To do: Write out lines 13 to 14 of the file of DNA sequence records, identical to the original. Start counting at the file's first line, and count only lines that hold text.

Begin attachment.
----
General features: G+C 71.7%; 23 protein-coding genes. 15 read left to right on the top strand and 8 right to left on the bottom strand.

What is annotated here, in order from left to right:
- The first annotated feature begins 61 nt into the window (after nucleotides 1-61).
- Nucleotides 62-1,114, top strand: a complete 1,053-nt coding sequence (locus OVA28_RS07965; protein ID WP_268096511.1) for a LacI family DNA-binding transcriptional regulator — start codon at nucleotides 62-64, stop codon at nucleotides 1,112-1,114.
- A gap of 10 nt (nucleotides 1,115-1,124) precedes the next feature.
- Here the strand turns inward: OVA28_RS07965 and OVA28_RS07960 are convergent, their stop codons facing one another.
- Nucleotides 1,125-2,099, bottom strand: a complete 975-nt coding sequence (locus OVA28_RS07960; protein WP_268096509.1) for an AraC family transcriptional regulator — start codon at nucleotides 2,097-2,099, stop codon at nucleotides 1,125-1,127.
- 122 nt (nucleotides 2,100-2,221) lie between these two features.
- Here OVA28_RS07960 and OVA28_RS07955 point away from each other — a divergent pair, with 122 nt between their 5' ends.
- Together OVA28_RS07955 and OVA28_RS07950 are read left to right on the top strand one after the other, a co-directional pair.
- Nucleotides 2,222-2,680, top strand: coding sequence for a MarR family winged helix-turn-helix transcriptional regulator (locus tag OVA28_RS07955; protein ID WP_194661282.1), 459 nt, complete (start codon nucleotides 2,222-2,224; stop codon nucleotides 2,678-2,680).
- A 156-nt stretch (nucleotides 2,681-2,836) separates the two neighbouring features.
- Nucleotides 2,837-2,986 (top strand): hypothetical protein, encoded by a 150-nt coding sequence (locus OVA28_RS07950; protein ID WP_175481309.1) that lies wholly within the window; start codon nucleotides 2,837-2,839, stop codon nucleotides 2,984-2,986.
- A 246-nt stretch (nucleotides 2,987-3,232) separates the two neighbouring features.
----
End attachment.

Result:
- Nucleotides 2,837-2,986 (top strand): hypothetical protein, encoded by a 150-nt coding sequence (locus OVA28_RS07950; protein ID WP_175481309.1) that lies wholly within the window; start codon nucleotides 2,837-2,839, stop codon nucleotides 2,984-2,986.
- A 246-nt stretch (nucleotides 2,987-3,232) separates the two neighbouring features.